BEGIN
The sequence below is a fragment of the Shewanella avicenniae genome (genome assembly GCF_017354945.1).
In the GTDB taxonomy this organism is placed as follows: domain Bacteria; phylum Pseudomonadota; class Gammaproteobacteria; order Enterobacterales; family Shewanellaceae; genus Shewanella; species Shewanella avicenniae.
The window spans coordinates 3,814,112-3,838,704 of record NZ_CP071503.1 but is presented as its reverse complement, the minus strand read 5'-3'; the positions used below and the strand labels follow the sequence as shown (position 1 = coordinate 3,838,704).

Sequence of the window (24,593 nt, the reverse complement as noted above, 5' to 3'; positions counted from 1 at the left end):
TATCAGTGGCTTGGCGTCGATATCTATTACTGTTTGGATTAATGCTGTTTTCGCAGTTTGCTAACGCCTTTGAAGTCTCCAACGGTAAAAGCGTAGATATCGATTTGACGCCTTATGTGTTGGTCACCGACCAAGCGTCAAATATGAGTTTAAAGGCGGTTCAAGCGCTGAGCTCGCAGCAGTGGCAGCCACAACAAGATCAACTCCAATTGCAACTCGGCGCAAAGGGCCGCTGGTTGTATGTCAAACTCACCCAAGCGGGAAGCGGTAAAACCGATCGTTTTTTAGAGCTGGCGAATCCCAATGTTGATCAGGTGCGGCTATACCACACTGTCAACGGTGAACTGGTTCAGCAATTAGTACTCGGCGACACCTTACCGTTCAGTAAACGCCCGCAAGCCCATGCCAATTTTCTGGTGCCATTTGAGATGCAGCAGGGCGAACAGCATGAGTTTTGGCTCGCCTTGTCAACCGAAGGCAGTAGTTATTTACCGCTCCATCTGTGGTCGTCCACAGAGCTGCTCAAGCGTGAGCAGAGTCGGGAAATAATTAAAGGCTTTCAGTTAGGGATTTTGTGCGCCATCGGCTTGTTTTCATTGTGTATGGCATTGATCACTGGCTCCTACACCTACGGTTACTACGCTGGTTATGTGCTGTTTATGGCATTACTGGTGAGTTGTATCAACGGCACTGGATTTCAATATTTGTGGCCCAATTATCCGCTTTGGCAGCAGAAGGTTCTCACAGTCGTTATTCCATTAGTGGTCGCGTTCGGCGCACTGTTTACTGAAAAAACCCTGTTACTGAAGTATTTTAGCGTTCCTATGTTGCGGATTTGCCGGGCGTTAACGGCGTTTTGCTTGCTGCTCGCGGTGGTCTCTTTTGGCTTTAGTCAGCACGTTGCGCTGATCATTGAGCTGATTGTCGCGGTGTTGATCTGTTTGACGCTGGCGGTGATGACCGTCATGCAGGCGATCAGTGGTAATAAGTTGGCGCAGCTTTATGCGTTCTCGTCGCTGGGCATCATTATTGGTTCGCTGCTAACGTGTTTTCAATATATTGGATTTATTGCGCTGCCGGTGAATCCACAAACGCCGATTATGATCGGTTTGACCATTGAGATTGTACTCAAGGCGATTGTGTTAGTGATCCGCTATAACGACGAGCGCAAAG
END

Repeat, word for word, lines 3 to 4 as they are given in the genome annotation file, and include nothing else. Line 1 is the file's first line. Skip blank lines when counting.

The window spans coordinates 3,814,112-3,838,704 of record NZ_CP071503.1 but is presented as its reverse complement, the minus strand read 5'-3'; the positions used below and the strand labels follow the sequence as shown (position 1 = coordinate 3,838,704).

Sequence of the window (24,593 nt, the reverse complement as noted above, 5' to 3'; positions counted from 1 at the left end):